Back to Learn
How To
May 22, 2023
Handling Cumulative Waterjet Cutting Tolerances in Glass Art
By Athina Bellonia
Glass - mario
stacked glass tolerances


An earlier tutorial introduced the concept of “Offset” and how offsets matter when cutting glass for different joining methods. Yet there is another aspect to consider when it comes to introducing more parts to our glass art – tolerance stack-up. 

Whether we design digitally or by hand, the design dimensions of a part will never be 100 percent exact in the real world. Each physical part has a slight deviation from its design dimensions depending on the material, fabrication method, or environmental factors. This range of deviations is known as “tolerance”. In a multipart assembly, each part has its own machining tolerances and when combined in the assembly, the tolerances add up. The added-up tolerance interferes with the assembly accuracy and overall dimensions. This is known as tolerance “stack-up”.

In this tutorial, we will explore how the tolerance stack-up affects the assembly of a multipart stained glass design and how we can take the tolerance stack-up into consideration and make intricate cool designs.

This tutorial contained cut files for a pixelated Mario design and is recommended for the materials listed above. A step-by-step guide is provided to guide and teach us manufacturing considerations when cutting glass.

Tools Needed

  • File
  • Isopropyl alcohol
  • X-acto knife
  • Cardboard
  • Pins 
  • Copper tape of ¼ inch thickness
  • Solder 50/50 with a diameter of 0.125 inches
  • Flux
  • Soldering iron

What is Tolerance Stacking?

Before moving forward with the tutorial, let’s define tolerance stack-up. Tolerance stack-up refers to the process of adding tolerances together to determine the cumulative effect of tolerances on a part prior to manufacturing. When we have an assembly with multiple interacting parts, making sure that everything will fit correctly is very important. In the case of stained glass art, there will be multiple pieces that fit within each other or adjacent to each other and it is important to have large enough space to allow for solder or epoxy to fit in the gaps. 

To achieve the desired fit and eliminate tolerance stack-up, all we need to do is use WAM. When using WAZER to cut glass, there is a kerf due to the water and abrasive stream that does the actual cutting. The kerf of the WAZER on glass is 0.06 inches which are 0.022 inches more than the kerf of the WAZER nozzle. The kerf of glass is a lot larger than what is ideal for stained glass artwork, therefore one way we can control where the kerf lands and use it to our advantage is by selecting the appropriate cut path. WAM has three options for cut paths, outside, centerline, and inside. The outside cut path is appropriate when tolerances have been accounted for in the design process. The inside cut path is appropriate for special cases where the cut path needs to be offset for reasons other than the kerf. The centerline cut path is the ideal cut path for a design where machine tolerances have not been accounted for. In the case of this tutorial design where the line work is shared among the pieces, the centerline cut path is the best solution as it will allow for 0.038 inches of space between the pieces and that is enough to accommodate the solder and copper tape. The centerline cut path provides a negative tolerance to the original dimensions of the pieces.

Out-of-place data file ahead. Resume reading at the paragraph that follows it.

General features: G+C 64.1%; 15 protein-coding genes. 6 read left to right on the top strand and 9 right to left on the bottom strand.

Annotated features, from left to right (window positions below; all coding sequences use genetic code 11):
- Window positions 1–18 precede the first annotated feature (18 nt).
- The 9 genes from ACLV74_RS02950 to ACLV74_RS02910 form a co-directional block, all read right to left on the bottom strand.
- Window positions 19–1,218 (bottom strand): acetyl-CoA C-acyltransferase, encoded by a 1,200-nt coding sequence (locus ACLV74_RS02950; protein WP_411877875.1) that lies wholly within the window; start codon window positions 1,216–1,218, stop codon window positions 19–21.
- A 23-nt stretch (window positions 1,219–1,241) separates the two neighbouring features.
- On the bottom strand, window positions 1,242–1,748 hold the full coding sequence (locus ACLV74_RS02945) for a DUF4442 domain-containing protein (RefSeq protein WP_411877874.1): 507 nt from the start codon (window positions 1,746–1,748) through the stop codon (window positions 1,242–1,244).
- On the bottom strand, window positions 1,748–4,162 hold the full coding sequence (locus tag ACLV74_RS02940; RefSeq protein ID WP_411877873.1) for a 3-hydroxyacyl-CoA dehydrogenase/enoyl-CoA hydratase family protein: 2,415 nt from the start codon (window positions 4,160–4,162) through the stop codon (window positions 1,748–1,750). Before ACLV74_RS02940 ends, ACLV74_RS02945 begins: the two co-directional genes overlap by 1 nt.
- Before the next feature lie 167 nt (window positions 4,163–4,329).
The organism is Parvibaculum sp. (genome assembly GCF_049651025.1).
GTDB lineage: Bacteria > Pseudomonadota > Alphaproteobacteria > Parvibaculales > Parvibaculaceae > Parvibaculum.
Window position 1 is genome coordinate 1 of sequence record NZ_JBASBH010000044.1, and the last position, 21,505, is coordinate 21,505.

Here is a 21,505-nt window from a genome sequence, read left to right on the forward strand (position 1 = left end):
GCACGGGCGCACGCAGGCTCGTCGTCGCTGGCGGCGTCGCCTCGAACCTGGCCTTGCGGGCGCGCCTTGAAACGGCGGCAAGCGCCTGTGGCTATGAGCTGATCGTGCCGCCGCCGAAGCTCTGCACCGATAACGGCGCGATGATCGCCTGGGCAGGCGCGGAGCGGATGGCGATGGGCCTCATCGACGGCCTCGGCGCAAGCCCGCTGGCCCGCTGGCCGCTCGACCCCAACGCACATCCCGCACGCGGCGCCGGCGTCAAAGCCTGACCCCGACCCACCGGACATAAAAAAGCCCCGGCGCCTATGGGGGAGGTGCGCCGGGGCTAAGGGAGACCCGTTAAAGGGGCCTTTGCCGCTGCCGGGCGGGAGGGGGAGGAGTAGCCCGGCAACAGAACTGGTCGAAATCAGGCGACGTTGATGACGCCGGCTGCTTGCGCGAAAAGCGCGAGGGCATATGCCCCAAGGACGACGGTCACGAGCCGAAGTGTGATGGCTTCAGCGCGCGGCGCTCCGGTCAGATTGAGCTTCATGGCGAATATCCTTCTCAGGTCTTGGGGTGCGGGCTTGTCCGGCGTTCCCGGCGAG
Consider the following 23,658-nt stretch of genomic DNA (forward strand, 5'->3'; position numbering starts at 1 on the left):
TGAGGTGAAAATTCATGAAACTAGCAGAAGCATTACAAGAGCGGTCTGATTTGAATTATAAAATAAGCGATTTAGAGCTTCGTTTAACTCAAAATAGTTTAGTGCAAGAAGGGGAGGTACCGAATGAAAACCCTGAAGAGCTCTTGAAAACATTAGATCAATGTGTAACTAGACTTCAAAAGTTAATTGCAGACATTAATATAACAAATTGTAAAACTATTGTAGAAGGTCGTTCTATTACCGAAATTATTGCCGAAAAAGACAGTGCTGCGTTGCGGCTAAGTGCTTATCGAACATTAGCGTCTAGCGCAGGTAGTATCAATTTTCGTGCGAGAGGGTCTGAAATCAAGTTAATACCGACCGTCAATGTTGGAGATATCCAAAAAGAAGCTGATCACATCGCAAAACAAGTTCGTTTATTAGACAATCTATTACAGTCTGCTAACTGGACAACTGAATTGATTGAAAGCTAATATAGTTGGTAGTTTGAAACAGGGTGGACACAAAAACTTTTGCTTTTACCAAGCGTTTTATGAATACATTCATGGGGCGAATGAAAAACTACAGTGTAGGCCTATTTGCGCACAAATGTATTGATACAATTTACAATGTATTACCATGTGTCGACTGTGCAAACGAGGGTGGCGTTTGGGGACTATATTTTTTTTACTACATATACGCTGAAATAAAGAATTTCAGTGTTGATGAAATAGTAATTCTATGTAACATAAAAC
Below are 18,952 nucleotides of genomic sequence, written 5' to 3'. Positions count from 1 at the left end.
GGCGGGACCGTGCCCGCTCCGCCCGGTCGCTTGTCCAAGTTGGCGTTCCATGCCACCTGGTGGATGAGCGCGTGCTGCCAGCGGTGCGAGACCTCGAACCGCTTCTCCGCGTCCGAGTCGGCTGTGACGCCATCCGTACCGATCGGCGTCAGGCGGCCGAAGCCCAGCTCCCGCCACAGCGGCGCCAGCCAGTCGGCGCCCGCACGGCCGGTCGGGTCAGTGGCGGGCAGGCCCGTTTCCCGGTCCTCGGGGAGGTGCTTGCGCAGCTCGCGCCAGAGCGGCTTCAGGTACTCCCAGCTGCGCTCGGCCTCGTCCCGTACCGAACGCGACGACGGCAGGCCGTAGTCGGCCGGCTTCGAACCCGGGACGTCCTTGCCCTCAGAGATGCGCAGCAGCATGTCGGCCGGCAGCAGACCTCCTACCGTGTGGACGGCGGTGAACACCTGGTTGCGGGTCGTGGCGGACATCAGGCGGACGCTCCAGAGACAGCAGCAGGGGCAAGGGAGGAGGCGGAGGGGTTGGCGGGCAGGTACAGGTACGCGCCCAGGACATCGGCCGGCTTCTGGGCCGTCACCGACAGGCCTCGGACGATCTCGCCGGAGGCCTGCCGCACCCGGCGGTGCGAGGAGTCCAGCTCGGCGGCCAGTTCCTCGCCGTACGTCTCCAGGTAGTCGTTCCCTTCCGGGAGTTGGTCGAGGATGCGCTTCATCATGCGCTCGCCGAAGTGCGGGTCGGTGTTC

Setting Up Cut Files in WAM

  1. Download the DXF files
  2. Unzip the files and import them into WAM.
    1. There are four files labeled with the color of glass used in this tutorial.
  3. For all the colors we will cut, the setup will be the same:
    1. Import the file
    2. Size and position to the left top corner of the cutting area
    3. Then, select the material in the pre-existing database of materials, Ceramics and Stone → Glass, Soda Lime →, and a thickness of 0.25 inches.
    4. For the cutting path, choose a centerline cut path.
    5. No tabs
    6. For the cut quality, choose a fine cut for a smooth finish with minimal chipping on the edges.
    7. Download the G-CODE.
  4. Load the 4 different G-CODE files onto the SD card.

Cut Pieces/Tips

The cut pieces we should have are 2 blue pieces for the frame, 6 yellow pieces, 2 red pieces, and 9 brown pieces. If we assemble the pieces according to the design adobe, it is observed that the pieces have a sufficient gap to allow for copper tape and solder or epoxy. If we were to cut the pieces using an alternative cut path, the tolerances would have been too tight resulting in pieces falling out of the frame.

waterjet cut glass


  1. Wash off the abrasive and remove the cut pieces from the machine
  2. Using a file, file away any noticeable notches from the pierce points
  3. Thoroughly clean the glass piece edges and faces using isopropyl alcohol. This will help the copper tape adhere better to the glass surface.
  4. Apply copper tape on the edges of all the pieces. Use the X-acto blade to refine the tape edges and add additional copper tape wherever necessary.
  5. Lay out the assembled design on the cardboard and place pins on the outer corners of the design to secure it.
  6. Tack the corners of each piece together to get the approximate shape and then solder everything.
  7. Continue soldering all edges until all pieces are joined together.

Final Assembly

waterjet cut glass tolerances